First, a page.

Leather Jacket Guide: 3 Iconic Types of Leather Jackets

Posted by ASHR Team on

There's no garment quite like the leather jacket. Top Gun. Indiana Jones. Shaft. The Terminator. There’s a reason why Hollywood dressed their protagonists in these timeless American pieces. Steeped in American history and global fashion and culture, they are the ultimate in style, character and craftsmanship. Leather jackets are an essential part of any man's wardrobe. 


Leather has been worn by human civilizations for centuries. It’s warm, comfortable and extremely resilient. Leather’s flexible enough to give when needed while retaining its form, and strong enough to withstand the elements with minimal maintenance. It’s fashionable yet functional, a perfect choice for day-to-day wear. 


A leather jacket staple is an essential component to any lean wardrobe. They are unique in that unlike most garments, they can add edge and character to your look without clashing with other pieces. You can throw them on top of just about anything and get away with it. It’s an easy,  automatic level-up to your look.


Wearing a leather jacket you can feel proud to wear a garment full of rich history, culture and meaning. From the first military flight jackets of World War II, to bombers popularized by rebellious youth subcultures in Europe, to motorcycle and biker jackets worn by motorcycle gangs and punk musicians alike, leather jackets are perhaps some of the most iconic American contributions to fashion. 

Types of Leather Jackets

While leather jackets have evolved into many types and hybrids, there are a few original, timeless cuts that started it all.

The Flight Jacket

For an authentic A-2 made just like the U.S. military made during WWII, consider The A-2 Leather Flight Jacket from FlightJacket.com

The first leather jackets were commissioned by the U.S. military for air force pilots in World War I and World War II. The rigors of air combat required a trim garment that would be functional yet warm enough for high altitude flying. The U.S. Army opted for the A-2 jacket, originally made in horsehide for its thickness and durability. The U.S. Navy opted for the G-1 jacket, originally made in goatskin and topped with a warm mouton fur collar. Hollywood popularized these silhouettes in the 1980s with the movie Top Gun, where a suave Tom Cruise wore a G-1 leather jacket adorned in squadron patches.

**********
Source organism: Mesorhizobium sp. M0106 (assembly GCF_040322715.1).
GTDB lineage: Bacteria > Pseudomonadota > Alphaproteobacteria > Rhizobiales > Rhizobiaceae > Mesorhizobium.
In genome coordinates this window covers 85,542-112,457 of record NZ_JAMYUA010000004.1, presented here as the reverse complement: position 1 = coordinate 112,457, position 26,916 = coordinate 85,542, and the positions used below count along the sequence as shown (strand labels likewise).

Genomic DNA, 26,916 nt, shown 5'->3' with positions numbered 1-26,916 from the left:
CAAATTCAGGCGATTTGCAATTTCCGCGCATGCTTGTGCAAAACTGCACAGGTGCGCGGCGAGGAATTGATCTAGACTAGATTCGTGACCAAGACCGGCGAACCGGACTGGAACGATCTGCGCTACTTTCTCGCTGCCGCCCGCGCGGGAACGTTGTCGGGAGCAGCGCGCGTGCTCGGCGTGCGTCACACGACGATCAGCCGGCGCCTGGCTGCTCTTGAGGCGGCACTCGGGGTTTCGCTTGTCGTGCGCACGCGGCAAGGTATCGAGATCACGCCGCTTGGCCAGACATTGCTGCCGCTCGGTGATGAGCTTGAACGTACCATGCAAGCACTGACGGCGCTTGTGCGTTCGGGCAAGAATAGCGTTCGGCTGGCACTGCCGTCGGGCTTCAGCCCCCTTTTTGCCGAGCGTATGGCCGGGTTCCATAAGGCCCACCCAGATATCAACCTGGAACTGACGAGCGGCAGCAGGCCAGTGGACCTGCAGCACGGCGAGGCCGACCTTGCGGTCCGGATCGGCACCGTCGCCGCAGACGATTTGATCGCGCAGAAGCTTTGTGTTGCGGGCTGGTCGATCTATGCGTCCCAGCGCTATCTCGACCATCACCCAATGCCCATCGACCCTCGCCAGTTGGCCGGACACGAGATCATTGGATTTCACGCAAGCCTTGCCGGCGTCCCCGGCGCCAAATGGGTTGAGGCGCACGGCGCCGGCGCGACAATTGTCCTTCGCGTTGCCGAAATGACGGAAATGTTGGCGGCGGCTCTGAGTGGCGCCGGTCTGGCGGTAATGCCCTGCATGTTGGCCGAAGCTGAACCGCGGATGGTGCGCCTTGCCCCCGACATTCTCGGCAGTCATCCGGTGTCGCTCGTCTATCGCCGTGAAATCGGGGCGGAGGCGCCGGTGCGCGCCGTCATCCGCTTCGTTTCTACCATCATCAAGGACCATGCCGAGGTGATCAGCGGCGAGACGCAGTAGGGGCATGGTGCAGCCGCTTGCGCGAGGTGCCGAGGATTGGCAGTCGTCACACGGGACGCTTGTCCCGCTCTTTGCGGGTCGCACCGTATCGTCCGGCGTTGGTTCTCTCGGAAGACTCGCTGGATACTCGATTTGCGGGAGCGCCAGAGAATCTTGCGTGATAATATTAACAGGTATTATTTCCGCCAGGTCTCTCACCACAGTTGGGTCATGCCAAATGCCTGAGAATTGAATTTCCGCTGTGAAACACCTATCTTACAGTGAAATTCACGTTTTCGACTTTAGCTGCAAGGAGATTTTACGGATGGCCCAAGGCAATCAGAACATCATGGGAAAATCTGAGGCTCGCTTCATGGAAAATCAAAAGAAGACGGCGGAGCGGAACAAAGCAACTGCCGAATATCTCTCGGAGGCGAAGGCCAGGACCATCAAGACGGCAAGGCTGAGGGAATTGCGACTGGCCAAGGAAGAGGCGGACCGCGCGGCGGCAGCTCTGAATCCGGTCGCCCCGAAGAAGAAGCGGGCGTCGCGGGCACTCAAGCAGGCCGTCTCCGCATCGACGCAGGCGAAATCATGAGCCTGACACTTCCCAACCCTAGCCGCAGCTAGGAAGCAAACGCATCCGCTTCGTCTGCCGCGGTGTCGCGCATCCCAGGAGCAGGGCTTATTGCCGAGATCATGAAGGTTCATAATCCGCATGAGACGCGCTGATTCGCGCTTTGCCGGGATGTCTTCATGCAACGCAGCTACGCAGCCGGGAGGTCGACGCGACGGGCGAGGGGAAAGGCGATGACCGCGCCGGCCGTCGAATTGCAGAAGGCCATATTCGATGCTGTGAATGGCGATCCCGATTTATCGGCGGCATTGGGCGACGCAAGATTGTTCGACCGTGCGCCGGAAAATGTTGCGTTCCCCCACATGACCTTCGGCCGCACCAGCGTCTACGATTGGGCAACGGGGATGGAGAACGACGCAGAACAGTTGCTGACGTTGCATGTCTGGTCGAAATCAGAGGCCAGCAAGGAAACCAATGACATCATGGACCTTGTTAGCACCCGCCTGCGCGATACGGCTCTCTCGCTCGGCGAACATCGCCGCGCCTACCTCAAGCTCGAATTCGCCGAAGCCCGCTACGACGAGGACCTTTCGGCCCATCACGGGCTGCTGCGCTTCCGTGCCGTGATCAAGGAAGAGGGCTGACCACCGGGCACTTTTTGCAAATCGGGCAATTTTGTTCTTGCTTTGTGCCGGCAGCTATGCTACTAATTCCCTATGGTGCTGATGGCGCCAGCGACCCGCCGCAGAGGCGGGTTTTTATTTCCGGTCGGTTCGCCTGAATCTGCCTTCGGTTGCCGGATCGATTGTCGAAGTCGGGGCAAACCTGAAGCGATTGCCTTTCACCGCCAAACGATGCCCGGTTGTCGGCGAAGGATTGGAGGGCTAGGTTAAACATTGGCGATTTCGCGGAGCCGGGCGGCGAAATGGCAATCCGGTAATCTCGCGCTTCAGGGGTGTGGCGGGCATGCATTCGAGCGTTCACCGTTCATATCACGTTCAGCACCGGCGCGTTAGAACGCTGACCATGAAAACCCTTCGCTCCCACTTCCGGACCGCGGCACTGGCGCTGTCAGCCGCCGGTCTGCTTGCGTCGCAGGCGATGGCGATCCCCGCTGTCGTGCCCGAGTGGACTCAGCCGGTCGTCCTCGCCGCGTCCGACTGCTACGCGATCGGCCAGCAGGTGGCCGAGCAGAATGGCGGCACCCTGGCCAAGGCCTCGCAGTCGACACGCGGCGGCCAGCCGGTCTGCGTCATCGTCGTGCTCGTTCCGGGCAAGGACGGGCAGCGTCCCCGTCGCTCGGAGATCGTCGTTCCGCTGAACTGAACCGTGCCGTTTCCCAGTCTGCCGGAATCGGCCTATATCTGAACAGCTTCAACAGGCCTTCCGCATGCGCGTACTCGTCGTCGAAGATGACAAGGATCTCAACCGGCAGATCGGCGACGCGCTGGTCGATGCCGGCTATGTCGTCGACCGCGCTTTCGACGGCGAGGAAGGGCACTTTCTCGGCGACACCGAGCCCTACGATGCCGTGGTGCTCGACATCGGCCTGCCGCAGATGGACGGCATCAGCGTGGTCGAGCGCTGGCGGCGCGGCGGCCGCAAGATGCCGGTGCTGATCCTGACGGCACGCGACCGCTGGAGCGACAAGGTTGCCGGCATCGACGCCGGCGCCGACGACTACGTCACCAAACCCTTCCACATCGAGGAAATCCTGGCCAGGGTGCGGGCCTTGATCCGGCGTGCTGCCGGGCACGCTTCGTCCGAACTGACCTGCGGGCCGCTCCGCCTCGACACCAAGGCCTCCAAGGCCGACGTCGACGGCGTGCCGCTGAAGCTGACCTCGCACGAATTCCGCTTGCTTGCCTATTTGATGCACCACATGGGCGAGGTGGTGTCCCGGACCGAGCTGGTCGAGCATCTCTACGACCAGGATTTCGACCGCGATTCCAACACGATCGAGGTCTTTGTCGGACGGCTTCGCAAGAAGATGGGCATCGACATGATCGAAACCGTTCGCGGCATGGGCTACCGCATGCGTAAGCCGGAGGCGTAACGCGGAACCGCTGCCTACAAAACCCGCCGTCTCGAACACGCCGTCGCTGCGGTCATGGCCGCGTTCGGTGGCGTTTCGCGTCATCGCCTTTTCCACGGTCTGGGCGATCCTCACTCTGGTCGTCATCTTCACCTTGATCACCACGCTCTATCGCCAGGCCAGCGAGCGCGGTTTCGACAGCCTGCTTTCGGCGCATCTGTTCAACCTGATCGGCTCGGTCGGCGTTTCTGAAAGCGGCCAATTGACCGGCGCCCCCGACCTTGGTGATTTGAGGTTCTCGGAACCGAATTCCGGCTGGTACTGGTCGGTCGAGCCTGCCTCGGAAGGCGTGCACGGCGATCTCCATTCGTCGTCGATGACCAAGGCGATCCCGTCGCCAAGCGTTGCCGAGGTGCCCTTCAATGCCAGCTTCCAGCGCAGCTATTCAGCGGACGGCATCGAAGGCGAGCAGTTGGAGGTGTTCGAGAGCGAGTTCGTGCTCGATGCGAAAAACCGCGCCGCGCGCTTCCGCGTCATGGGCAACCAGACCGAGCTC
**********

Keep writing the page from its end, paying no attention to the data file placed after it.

For an authentic G-1, consider The G-1 Leather Flight Jacket from FlightJacket.com.

The Bomber Jacket

For a leather MA-1 bomber with a streamlined, modern design, consider The Bomber from ASHR.

While the terms “bomber jacket” and “bomber” is sometimes used loosely to describe all flight jackets, it is most correctly used today to describe a specific silhouette: The American military MA-1 Flight Jacket. This jacket was developed in the 1950s for jet aircraft, and the military opted for nylon instead of leather. Alpha Industries won the contract to manufacture this jacket for the military in the 1950s, but still manufactures it today. 

This iconic silhouette, known for its knit rib cuffs, collar and waistband, functional sleeve pocket, zipper flap and relaxed fit, was embraced by European youth subcultures through the 70s, 80s and 90s, becoming a symbol of youth and rebellion among punks and skinheads. Clothing designers reimagined this timeless look to create the bombers that dominate fashion today.

While originally a nylon jacket, some clothing designers have reimagined the MA-1 in leather for a striking look that pays homage to leather military flight jackets of the past.

The Motorcycle Jacket

The Motorcycle or Biker jacket is an iconic American silhouette known for its hardware laden asymmetrical look. Unlike other jackets where the zipper runs down the center of the front, this jacket’s zipper runs off-centered, originally intended to allow bikers to lean forward while riding, unobstructed. Shoulder epaulets, a belt with belt loops, thick silver hardware, a small lower pocket and durable horsehide leather is the most classic rendition of this jacket, as established by American manufacturer Schott in the 1920s and 30s. 

Although originally intended for bikers, Hollywood popularized the jacket and it became a staple of punk music culture. Fashion designers evolved this classic look further, substituting horsehide for cowhide and lighter lambskin, a slimmer fit, additional zippers, inventive sewn patterns, and removing the belt for a more streamlined look.

For a minimalist, modern take on the original American motorcycle jacket, consider The Moto from ASHR.